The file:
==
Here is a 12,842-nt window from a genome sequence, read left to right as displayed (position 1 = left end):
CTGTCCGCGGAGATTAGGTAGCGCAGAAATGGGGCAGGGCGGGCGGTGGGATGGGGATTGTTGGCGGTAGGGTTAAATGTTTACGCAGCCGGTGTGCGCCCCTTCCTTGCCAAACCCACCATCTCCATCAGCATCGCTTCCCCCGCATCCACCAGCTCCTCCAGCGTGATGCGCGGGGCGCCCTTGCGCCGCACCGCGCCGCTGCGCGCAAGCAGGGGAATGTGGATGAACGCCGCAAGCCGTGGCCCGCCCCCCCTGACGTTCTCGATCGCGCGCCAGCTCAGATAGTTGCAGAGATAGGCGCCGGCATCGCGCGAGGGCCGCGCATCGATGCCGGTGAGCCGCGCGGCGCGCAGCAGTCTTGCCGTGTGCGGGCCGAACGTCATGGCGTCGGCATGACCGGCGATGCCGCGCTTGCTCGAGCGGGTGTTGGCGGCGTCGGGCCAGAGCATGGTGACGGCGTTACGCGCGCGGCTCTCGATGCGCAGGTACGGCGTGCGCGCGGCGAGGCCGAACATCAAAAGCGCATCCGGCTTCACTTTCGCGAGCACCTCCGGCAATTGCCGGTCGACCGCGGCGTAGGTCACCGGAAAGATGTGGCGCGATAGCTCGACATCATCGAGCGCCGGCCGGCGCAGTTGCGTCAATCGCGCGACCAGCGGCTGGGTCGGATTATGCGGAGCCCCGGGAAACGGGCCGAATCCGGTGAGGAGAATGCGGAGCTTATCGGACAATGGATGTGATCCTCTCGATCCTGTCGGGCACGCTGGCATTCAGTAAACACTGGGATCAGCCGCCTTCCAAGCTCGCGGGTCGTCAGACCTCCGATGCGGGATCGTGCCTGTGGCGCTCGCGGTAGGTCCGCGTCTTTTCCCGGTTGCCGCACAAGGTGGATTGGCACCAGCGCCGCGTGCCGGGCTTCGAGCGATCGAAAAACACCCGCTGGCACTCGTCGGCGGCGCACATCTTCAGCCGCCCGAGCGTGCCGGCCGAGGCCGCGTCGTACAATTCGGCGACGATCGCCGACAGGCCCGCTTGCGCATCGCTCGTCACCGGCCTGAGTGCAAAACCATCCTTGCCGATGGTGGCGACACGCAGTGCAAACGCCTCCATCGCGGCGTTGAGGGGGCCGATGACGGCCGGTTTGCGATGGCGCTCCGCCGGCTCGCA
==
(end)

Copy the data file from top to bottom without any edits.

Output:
Here is a 12,842-nt window from a genome sequence, read left to right as displayed (position 1 = left end):
CTGTCCGCGGAGATTAGGTAGCGCAGAAATGGGGCAGGGCGGGCGGTGGGATGGGGATTGTTGGCGGTAGGGTTAAATGTTTACGCAGCCGGTGTGCGCCCCTTCCTTGCCAAACCCACCATCTCCATCAGCATCGCTTCCCCCGCATCCACCAGCTCCTCCAGCGTGATGCGCGGGGCGCCCTTGCGCCGCACCGCGCCGCTGCGCGCAAGCAGGGGAATGTGGATGAACGCCGCAAGCCGTGGCCCGCCCCCCCTGACGTTCTCGATCGCGCGCCAGCTCAGATAGTTGCAGAGATAGGCGCCGGCATCGCGCGAGGGCCGCGCATCGATGCCGGTGAGCCGCGCGGCGCGCAGCAGTCTTGCCGTGTGCGGGCCGAACGTCATGGCGTCGGCATGACCGGCGATGCCGCGCTTGCTCGAGCGGGTGTTGGCGGCGTCGGGCCAGAGCATGGTGACGGCGTTACGCGCGCGGCTCTCGATGCGCAGGTACGGCGTGCGCGCGGCGAGGCCGAACATCAAAAGCGCATCCGGCTTCACTTTCGCGAGCACCTCCGGCAATTGCCGGTCGACCGCGGCGTAGGTCACCGGAAAGATGTGGCGCGATAGCTCGACATCATCGAGCGCCGGCCGGCGCAGTTGCGTCAATCGCGCGACCAGCGGCTGGGTCGGATTATGCGGAGCCCCGGGAAACGGGCCGAATCCGGTGAGGAGAATGCGGAGCTTATCGGACAATGGATGTGATCCTCTCGATCCTGTCGGGCACGCTGGCATTCAGTAAACACTGGGATCAGCCGCCTTCCAAGCTCGCGGGTCGTCAGACCTCCGATGCGGGATCGTGCCTGTGGCGCTCGCGGTAGGTCCGCGTCTTTTCCCGGTTGCCGCACAAGGTGGATTGGCACCAGCGCCGCGTGCCGGGCTTCGAGCGATCGAAAAACACCCGCTGGCACTCGTCGGCGGCGCACATCTTCAGCCGCCCGAGCGTGCCGGCCGAGGCCGCGTCGTACAATTCGGCGACGATCGCCGACAGGCCCGCTTGCGCATCGCTCGTCACCGGCCTGAGTGCAAAACCATCCTTGCCGATGGTGGCGACACGCAGTGCAAACGCCTCCATCGCGGCGTTGAGGGGGCCGATGACGGCCGGTTTGCGATGGCGCTCCGCCGGCTCGCA